Using Tax Preparation to Expand Your Practice

Using Tax Preparation to Expand Your Practice

No matter what other accounting or professional services your practice may be providing, offering tax preparation can be a valuable step towards more holistic client service. Consider your practice’s ability to take on additional seasonal workload, and the added benefit to your existing clients from having a trusted professional prepare their tax returns.


Consider additional credentials you may need to present a competent and trust-worthy image. Beyond the familiar CPA (Certified Public Accountant) and attorney designations, you have the following options:

  • Enrolled Agent – Licensed by the IRS. Must pass a Special Enrollment Examination, and a suitability check.
  • Annual Filing Season Program Participant – Must obtain a certain number of continuing education hours in preparation for the tax season each year.
  • PTIN Holder – Tax return preparers who have an active preparer tax ID number (cannot represent clients before the IRS, except regarding returns they prepared and filed prior to December 31, 2015).

Balance educational requirements, examination demands, and continuing education with the potential benefits of attracting more clients. Consider your staff’s qualifications and credentials, as well.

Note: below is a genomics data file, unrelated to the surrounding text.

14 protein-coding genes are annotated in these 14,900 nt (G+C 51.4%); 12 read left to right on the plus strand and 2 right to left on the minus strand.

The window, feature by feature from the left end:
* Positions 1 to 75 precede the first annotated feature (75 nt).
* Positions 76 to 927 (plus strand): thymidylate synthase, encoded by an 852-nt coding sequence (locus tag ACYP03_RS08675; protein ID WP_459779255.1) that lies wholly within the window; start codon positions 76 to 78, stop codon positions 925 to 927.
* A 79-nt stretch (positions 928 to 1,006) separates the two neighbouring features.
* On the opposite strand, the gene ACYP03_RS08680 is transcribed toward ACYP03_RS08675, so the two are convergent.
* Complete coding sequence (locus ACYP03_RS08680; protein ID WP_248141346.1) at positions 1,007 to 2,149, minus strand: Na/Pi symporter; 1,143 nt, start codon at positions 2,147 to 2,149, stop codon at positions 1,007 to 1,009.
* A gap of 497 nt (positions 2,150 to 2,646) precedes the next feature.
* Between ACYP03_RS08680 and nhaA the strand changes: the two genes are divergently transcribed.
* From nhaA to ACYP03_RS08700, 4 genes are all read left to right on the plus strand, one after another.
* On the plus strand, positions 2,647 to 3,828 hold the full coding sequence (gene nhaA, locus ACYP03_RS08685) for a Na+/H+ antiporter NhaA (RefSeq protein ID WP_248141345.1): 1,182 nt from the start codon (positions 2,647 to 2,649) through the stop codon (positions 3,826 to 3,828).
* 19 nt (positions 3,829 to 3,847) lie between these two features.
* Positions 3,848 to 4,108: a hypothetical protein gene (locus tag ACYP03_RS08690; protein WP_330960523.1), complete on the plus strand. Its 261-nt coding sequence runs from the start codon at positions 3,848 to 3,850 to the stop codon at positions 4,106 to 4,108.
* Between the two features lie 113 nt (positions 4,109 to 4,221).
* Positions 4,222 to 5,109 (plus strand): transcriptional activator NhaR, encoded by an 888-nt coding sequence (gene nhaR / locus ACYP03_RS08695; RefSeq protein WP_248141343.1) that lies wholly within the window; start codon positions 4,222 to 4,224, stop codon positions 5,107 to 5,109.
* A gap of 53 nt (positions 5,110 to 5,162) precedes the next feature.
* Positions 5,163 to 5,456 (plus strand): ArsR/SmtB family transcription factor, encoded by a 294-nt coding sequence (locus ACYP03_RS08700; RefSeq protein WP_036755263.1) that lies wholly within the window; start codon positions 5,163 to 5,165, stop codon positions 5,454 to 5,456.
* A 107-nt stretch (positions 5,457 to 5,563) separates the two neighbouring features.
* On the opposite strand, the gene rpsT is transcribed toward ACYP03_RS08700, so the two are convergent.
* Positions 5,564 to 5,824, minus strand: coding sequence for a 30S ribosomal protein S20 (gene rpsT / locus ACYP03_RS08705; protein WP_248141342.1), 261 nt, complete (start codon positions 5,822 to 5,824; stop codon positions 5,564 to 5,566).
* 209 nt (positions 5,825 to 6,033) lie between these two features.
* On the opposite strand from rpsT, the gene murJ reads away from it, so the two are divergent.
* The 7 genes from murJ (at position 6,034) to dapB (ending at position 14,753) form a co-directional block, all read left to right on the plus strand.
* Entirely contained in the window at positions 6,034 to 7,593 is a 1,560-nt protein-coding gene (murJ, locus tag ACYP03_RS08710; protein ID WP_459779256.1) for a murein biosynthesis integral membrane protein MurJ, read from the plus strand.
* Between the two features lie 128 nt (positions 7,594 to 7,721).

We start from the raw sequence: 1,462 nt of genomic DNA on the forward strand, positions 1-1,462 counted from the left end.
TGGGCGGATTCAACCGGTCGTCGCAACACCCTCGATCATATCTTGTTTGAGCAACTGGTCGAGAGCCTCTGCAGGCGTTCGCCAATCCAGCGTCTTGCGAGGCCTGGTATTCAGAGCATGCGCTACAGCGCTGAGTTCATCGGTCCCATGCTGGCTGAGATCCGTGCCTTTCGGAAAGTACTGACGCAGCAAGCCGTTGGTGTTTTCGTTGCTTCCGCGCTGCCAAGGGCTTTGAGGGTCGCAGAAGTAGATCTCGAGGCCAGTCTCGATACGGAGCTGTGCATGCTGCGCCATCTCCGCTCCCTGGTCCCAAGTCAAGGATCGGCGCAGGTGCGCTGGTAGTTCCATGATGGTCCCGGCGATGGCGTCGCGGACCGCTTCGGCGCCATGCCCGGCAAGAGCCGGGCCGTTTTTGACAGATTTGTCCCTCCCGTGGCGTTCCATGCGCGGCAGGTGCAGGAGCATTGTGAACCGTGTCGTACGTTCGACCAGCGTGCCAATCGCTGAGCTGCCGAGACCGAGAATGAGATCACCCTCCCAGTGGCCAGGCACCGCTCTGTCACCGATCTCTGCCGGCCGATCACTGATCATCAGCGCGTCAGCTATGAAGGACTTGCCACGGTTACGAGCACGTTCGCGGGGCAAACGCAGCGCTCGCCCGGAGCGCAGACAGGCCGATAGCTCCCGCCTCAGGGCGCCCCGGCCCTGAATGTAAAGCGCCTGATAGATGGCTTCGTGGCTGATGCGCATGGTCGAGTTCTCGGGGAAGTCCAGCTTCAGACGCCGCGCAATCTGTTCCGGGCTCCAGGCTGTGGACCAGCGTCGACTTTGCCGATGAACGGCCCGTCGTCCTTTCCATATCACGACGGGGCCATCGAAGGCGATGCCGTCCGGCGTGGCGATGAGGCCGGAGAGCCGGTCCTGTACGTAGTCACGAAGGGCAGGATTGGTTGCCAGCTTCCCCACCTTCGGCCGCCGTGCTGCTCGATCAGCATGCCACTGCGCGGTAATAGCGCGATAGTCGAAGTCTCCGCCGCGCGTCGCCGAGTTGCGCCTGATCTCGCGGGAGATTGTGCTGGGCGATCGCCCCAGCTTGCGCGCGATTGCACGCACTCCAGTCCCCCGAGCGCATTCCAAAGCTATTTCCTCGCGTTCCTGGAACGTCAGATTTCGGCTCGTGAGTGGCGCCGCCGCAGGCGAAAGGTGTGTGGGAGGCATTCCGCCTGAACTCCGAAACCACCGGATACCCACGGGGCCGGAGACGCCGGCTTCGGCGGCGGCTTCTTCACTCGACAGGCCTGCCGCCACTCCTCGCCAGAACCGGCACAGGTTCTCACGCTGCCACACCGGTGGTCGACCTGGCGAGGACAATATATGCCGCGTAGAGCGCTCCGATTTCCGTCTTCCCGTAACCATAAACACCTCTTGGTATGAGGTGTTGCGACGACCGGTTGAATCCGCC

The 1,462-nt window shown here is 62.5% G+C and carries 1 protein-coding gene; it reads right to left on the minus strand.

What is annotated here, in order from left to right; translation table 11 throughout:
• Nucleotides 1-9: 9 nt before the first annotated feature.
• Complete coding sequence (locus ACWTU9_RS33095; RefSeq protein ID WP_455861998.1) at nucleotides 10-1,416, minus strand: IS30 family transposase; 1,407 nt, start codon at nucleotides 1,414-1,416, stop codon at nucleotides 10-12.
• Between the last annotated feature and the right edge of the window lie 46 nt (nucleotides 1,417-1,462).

Reaching out to past clients, and to your business networks, can give you a boost in getting the word out about the new service available through your practice.

Don’t neglect your personal networks! Whether you connect with other people via a hobby, an outdoor lifestyle, or a sport, be present and open to opportunities.

Strategic partnerships

Consider connecting with other professional businesses in your area in a strategic partnership. Attorneys and financial planners are just two of the options.

Perhaps there is another local tax preparation business that does not wish to take on clients that are a natural fit for you, and is willing to refer? Or maybe there is an older tax preparer in the area who is looking to transition out of the business. Explore your options, weigh the risks, and implement diligently.

Specialty niche positioning

Choosing a niche can position you to be an obvious fit for your ideal clients. Perhaps you want to focus on preparing the tax returns for the employees of a local medium-sized manufacturing business, or local doctors and dentists.

Any time a specialty niche consideration is involved, do your research. Are there other accountants elsewhere who specialize in the niche, and do they appear to be successful? Is the niche big enough to support your practice? Can you reach the decision makers in an efficient manner?

Balance the risk of narrowing your “ideal client” pool with the reward of commanding higher fees, and potentially spending less on marketing because of your ability to target the audience.